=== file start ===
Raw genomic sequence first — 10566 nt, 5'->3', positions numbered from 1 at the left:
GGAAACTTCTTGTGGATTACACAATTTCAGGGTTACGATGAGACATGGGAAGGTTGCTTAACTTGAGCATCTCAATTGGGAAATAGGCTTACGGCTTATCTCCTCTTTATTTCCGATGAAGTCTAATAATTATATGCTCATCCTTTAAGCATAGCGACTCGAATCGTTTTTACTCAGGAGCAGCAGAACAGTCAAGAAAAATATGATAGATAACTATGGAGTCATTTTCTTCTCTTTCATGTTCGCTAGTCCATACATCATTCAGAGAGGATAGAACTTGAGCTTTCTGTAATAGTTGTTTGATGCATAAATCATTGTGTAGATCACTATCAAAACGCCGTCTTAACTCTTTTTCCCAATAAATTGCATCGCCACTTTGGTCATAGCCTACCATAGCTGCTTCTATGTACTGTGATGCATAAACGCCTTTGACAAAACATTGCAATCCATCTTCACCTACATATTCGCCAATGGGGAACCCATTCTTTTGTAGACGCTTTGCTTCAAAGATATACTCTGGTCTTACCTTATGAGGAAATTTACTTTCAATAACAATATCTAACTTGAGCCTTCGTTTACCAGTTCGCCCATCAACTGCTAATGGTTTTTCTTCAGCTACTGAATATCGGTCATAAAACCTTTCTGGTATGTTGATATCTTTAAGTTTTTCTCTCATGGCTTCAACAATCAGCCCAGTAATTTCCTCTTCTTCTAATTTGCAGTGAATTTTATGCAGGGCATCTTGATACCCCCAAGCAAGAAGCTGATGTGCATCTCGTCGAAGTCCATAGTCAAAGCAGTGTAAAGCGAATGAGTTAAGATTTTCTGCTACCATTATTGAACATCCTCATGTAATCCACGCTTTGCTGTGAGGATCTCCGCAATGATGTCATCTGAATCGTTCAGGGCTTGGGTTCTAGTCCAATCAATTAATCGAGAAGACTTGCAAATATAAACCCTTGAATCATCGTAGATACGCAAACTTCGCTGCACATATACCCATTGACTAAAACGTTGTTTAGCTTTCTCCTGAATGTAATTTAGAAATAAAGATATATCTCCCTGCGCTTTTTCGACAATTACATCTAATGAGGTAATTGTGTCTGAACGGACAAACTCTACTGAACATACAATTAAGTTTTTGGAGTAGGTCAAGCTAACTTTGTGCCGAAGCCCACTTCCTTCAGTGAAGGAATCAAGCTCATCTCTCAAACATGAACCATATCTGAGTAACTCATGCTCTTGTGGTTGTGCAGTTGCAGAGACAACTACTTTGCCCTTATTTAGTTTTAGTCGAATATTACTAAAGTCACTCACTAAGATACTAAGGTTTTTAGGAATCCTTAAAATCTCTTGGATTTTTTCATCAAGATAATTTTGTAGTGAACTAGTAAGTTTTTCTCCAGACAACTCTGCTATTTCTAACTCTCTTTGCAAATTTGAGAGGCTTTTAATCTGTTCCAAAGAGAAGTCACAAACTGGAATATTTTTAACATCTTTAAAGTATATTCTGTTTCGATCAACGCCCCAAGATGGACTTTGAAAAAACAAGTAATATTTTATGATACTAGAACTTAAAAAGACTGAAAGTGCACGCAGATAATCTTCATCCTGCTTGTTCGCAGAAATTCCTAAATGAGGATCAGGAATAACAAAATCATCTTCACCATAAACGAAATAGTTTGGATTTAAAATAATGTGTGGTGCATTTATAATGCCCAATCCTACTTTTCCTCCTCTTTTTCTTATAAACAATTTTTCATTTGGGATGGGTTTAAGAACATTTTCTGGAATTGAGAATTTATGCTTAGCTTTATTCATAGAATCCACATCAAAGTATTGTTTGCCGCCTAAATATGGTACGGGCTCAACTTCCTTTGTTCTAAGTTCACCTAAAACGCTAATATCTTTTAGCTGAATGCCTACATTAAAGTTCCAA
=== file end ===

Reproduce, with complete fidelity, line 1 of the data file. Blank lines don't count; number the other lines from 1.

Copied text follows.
Raw genomic sequence first — 10566 nt, 5'->3', positions numbered from 1 at the left: